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Getting it right with food and people

Even a salad needs spicy skills in taste and in talking.

COOKING can be regarded as both science as well as art.

It takes passion, love for the craft and skills to put together a variety of ingredients in the hope of creating a culinary masterpiece. Once a recipe is perfected, and the chef understands which food items play well with others, the result is a memorable meal. Food then becomes an art when it is presented in such a way that those who receive it not only share the delectable view (on social media platforms) of the dish, but savour every bite. Such moments are some of the most enjoyable pastimes as loved ones gather around a table, either in their homes, in a restaurant, guest house or hotel to bond over a meal.

It is for these reasons and due to the basic human need to eat that the food and hospitality industry is one of the largest globally. It has ample opportunities for all those involved, employs millions of people and feeds even more. But in most cases, eating is far easier than actually cooking and presenting a meal.

The Star recently found this out the hard way when this reporter, with photographer Nonhlanhla Phillips, participated in a chef and drink challenge at the Capital Hotel School in Pretoria recently. Without any hospitality qualifications and just their mediocre domestic skills to rely on, they competed against other media houses in a cook-off. The task – a Caesar salad, with a homemade salad dressing and a side dish – might have sounded easy. But the challenge was to set the dish apart from those of the competitors using only limited ingredients. After a brief cooking and presenting tutorial with the school’s chef and facilitator, the charismatic Alicia Giliomee, the competition began.

The first step was to debone an entire uncooked chicken and cut it into quarters. The Star team then proceeded to place butter, garlic and herbs under the skin of the bird while the rest was marinated with paprika, lemon zest and cayenne pepper. After a quick pan fry, the quarters were then left to bake in the oven alongside bacon bits, sprinkles of Parmesan cheese and onion.

The next steps were to make the salad dressing using mustard, cheese, anchovy and egg. The side dish was more bacon bits placed in dissolved sugar in a saucepan and a dash of apple cider vinegar. Although chef Giliomee admitted that The Star’s presentation needed some work, the media house won the cooking challenge and, thanks to the photographer, a self-professed gin enthusiast, also walked away with the top honour for the best drink. As with the meal itself, the secret weapon in the gin cocktail was a hint of spice.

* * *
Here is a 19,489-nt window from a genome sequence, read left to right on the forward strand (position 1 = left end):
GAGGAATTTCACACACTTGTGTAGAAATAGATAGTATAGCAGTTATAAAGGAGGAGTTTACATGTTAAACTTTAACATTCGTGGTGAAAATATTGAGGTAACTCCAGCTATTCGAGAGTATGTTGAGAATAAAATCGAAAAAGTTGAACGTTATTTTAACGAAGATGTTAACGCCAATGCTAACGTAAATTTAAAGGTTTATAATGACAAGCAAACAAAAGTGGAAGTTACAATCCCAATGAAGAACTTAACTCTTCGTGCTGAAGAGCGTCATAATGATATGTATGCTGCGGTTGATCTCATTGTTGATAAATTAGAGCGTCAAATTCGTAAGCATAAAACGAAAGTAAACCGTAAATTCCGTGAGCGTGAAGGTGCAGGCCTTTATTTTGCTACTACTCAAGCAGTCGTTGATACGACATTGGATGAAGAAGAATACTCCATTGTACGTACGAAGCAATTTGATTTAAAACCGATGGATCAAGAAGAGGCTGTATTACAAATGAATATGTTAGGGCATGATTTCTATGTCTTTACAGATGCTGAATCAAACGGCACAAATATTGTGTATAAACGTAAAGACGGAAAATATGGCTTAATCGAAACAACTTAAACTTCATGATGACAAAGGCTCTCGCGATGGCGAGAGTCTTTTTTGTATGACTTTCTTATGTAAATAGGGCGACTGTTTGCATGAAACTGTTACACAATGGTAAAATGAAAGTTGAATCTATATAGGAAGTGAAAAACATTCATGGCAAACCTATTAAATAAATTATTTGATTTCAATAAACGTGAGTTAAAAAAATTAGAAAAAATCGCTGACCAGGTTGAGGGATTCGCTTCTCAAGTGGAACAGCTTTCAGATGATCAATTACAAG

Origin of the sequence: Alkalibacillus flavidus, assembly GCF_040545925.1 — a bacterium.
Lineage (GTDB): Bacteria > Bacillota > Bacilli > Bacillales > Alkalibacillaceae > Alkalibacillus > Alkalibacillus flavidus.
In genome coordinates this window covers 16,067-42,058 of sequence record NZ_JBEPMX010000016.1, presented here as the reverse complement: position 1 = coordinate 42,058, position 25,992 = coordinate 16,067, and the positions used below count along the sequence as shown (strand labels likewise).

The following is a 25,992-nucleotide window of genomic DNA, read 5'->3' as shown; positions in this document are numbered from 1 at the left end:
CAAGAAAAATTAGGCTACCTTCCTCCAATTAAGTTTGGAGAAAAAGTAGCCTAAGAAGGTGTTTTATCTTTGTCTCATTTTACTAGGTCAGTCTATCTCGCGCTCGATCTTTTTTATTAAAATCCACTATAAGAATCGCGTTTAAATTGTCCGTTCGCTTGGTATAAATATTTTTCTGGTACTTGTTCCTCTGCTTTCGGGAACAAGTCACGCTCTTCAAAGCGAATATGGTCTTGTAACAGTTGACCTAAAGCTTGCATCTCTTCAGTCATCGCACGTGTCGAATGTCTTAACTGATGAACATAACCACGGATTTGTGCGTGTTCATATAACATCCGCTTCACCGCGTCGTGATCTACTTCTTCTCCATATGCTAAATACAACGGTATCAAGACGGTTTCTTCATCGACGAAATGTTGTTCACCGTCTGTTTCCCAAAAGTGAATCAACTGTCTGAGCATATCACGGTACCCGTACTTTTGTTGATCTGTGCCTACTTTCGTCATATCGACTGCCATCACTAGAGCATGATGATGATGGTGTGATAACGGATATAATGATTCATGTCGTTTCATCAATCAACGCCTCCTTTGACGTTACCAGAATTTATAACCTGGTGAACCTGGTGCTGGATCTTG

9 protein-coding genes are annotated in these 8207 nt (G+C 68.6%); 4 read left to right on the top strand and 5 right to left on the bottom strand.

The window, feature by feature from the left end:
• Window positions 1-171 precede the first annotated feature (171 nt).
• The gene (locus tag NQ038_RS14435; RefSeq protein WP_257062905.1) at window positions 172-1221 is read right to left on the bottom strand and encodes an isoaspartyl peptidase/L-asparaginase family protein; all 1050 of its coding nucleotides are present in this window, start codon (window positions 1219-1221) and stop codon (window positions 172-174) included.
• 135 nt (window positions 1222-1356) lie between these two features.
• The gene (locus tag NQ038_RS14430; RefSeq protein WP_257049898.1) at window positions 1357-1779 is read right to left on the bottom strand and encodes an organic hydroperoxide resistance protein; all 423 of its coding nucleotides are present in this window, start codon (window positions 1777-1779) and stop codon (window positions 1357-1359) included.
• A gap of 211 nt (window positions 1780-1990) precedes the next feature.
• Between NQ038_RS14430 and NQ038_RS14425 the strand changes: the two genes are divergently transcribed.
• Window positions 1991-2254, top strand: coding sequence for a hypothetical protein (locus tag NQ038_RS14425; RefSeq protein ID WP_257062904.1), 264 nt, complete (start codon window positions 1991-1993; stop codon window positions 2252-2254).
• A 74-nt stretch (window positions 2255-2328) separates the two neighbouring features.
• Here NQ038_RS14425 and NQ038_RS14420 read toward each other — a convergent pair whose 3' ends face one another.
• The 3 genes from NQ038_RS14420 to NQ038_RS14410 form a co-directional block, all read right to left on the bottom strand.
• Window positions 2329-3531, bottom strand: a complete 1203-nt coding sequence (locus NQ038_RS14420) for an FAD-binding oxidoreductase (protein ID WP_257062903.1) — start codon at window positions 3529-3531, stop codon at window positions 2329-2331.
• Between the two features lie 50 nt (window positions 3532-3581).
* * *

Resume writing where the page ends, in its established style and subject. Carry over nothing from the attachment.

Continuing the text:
If this meal was learnt in just a couple of hours, a full course or even part-time course from this facility and others like it can offer students and the hospitality sector great opportunities.

Capital Hotel School managing director Ronel Bezuidenhout explained that the reason why the tertiary education facility was able to expand over the years was because it had always been intent on teaching students additional skills. These could either be school leavers or even those who have been in the industry for several years but might not have the necessary qualifications.

“Hospitality is a big industry globally and greatly contributes to the GDP (gross domestic product). Opportunities are ample but we need people who are trained.”

She explained that while most of the students are young people who have just completed school, there was now an even greater demand for courses by those already employed.

“We realised there is a need in the industry for courses for people who have been working in the industry for years, either in the kitchen, reception or even housekeeping.

“They never had the opportunity to get a full qualification, and businesses couldn’t
afford to give their staff time off to go get a qualification.”

The school offers a course with parts of the curriculum done online while practicals and assessments are done with lecturers.

“The more research we did, we realised there is a way of doing this through blended learning, an online course but with face-to-face assessments.”

She said the face-to-face element was imperative in the hospitality industry, and while technology was important
for all businesses, the school prided itself on “real life” communication.

“In our industry you have to actually interact and speak to people,” said Bezuidenhout.

“The enterprise that gets the business is the one that pays attention to the guests.”

This too is true for full-time students, usually school leavers who complete some of the syllabus online too.

“We had to look at our fulltime programmes and see how much time we spend on ourfull-time course and actually spoon-feeding students when they can actually do some of the work themselves,” Bezuidenhout said. With the self-study completed, students can actually do more valuable learning in the classroom, which, again Bezuidenhout insists, requires face-to-face communication.

“We will use the human element because we feel it is very important.” She added there was such a need for hospitality skills that they recently opened a new campus, situated in Rustenburg, North West. “The launch was successful and we had so much interest. It was overwhelming and we didn’t realise how excited the industry was about this.”

Source: The Star
Article written by Karishma Dipa